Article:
5 Risky Underwriting Habits and the Best Ways to Correct Them Published February 17, 2017
Gaps in solid underwriting can be the difference between a successful lending relationship and one that ends up in default. Here are a few we’ve identified to help you identify hidden risk and minimize your exposure:
1. Assuming a federal tax lien will be filed if a tax debt exists.
The IRS does not always file a tax lien. An unpaid tax debt may exist but you will not always learn this information from a traditional public records search. According to the U.S. Government Accountability Office, only 40% of all unpaid payroll tax liabilities currently in the IRS’ inventory have a tax lien filed against them.
You still may be at risk even if the public filing of a federal tax lien hasn’t been recorded. What’s known as a “silent lien” can have a big impact on your collateral, putting you at risk because the IRS does not need to file a lien in order to begin seizing assets such as bank accounts and accounts receivable.
Make sure you’re effectively searching for federal tax debts, not just federal tax liens.
2. Lack of understanding about the 45-day rule and potential ramifications for commercial lending.
If an IRS tax lien is filed and a lender funds after 45 days from the date of the IRS tax lien, the lender will be in second position behind the IRS. In summary, IRC sections 6323(c) and (d) grant lenders priority over the federal tax lien to the extent the loan or purchase is made (a) within 45 days of the filing of the notice of federal tax lien or (b) before the lender had actual knowledge of the filing, whichever comes first (45 days from filing or actual knowledge).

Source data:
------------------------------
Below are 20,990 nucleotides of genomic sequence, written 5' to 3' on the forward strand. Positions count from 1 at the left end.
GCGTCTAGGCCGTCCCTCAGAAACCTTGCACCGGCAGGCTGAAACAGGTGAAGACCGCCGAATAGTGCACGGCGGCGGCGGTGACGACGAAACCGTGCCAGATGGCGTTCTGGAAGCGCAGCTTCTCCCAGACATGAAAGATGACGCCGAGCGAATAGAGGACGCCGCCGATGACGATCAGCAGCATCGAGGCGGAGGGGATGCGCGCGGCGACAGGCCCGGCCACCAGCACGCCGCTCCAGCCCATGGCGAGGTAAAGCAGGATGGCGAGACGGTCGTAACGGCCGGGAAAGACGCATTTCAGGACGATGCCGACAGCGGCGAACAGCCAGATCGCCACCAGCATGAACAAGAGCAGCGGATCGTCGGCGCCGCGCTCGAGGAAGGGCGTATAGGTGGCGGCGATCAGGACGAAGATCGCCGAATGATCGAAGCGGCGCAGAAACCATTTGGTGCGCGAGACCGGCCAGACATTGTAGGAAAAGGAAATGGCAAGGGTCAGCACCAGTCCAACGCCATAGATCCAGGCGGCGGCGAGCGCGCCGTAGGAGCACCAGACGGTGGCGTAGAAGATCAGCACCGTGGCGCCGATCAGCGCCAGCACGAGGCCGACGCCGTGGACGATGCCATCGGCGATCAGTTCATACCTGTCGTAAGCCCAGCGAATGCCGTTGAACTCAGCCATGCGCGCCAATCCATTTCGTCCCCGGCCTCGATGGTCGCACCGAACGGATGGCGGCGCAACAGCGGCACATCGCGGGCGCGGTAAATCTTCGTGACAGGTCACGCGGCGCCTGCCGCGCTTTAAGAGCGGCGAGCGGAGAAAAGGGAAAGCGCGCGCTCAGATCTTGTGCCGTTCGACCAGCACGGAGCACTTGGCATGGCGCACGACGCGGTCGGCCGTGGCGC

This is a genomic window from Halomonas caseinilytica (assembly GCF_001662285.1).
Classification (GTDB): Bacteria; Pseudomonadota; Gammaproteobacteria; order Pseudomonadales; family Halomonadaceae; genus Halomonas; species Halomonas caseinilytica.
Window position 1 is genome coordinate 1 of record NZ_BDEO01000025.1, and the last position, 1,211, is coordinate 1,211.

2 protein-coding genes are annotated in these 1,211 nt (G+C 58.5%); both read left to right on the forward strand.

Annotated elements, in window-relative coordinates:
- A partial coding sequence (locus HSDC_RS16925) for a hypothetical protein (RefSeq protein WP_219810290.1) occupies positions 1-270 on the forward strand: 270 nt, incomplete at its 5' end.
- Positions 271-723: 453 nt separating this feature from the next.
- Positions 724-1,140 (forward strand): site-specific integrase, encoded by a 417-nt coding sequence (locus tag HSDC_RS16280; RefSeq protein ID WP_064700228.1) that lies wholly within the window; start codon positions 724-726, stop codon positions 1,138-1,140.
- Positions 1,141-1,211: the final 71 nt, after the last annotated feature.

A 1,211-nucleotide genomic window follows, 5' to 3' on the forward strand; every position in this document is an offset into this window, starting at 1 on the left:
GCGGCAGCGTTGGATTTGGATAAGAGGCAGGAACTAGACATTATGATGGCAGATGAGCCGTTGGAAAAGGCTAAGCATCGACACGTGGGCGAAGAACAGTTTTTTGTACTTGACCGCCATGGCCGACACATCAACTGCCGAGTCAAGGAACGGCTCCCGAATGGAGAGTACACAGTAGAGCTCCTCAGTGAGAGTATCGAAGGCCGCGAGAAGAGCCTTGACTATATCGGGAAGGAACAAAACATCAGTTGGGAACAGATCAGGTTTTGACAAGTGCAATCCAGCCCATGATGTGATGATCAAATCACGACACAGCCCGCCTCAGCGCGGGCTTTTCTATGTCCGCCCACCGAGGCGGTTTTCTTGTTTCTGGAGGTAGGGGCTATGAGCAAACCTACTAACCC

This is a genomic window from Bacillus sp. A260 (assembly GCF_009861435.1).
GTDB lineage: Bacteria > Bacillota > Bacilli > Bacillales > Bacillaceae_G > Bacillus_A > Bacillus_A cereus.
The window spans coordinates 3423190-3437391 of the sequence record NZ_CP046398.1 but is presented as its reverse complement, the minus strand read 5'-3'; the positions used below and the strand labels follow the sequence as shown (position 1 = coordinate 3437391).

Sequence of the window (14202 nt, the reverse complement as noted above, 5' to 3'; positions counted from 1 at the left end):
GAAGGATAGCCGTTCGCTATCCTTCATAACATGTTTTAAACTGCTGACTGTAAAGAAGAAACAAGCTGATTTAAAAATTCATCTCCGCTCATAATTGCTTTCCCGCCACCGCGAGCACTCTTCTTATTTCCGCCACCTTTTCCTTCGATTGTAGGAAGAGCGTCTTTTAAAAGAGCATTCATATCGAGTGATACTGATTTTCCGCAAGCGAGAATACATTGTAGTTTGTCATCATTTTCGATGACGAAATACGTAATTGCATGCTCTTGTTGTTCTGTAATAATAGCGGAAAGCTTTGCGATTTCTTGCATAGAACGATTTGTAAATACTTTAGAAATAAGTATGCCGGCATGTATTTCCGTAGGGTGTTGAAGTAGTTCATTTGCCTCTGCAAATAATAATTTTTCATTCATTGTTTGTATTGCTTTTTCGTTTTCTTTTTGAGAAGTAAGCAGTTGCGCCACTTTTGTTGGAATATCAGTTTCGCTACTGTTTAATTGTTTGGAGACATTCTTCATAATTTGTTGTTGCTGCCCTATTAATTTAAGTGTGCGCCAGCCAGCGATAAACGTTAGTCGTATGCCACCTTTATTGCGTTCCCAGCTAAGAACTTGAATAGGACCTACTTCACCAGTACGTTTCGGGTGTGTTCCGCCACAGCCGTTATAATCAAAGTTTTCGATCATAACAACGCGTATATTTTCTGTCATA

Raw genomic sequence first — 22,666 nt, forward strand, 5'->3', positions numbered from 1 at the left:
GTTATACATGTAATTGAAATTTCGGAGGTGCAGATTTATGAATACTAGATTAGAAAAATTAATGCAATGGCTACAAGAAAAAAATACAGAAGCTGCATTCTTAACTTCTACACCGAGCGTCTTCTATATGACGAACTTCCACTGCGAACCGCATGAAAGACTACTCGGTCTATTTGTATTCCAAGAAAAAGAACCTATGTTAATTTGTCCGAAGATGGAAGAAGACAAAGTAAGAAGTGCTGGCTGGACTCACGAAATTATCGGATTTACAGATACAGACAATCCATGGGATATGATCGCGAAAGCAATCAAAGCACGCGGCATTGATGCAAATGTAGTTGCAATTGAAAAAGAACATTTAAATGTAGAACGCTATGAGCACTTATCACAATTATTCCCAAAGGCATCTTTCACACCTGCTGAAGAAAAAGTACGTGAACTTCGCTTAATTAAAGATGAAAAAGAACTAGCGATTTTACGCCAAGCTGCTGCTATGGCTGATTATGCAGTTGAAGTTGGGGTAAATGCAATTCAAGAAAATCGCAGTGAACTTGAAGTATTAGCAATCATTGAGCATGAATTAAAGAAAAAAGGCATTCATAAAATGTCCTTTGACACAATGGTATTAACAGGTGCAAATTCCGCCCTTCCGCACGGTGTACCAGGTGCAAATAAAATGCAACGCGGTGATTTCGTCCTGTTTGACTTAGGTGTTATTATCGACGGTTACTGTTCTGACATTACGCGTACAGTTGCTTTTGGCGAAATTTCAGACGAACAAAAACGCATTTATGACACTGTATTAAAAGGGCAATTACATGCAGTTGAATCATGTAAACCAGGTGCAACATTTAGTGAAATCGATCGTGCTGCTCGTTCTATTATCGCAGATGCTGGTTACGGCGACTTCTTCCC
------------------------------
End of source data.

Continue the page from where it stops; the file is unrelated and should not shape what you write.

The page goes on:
For a more detailed understanding of the 45-day rule and how to mitigate your risk, view our informative video that breaks down the basic elements of the rule and explains how to protect your business as a lender, IRS 45-Day Rule Overview Video.
3. Funding a business without understanding their percentage of ownership and/or additional ownership in other businesses.
Utilizing the IRS Wage and Income information (Schedule K-1, Form W-2, Form 5498 series, Forms 1098 and 1099 series), allows you to identify shareholder details as well as the percentage of ownership, ordinary income, capital gains, interests, etc.
By understanding what additional businesses a borrower may have a financial connection to, allows you to further investigate and determine if you have additional exposure.
4. Only reviewing the last three years of a borrower’s tax compliance history.
A three-year history is only scratching the surface. A full 50% of all federal tax debt is older than five years, so requiring or reviewing only three years of tax information for funding approval means you could miss uncovering additional tax debts from prior years.
Given that the IRS’s ability to collect tax debt is determined by a statute of limitations, which is generally ten years from the date of assessment, it is important to know that going back more than three years is critical when determining your borrower’s creditworthiness. Tax Guard recommends you review up to ten years to ensure you have a full picture.
5. Relying on customers to either provide access to tax returns, bank accounts, provide bank statements and/or canceled checks, or to verify quarterly 941 deposits.
The information provided from your borrowers may not match what the IRS or bank has on record for their business. For example, a borrower can easily complete a tax return form with fictitious business income figures, and never file that return with the IRS. Or they could file the tax return but provide you with an altered copy.
Verifying data directly from the source in addition to obtaining the records from your borrowers is the only way to ensure you are not being subjected to fraudulent income or expense data.
By tightening up the process around these key underwriting processes, you’ll be able to protect yourself from fraudulent information and help prevent future loss. To learn how Tax Guard reports can help you prevent these issues, contact us today.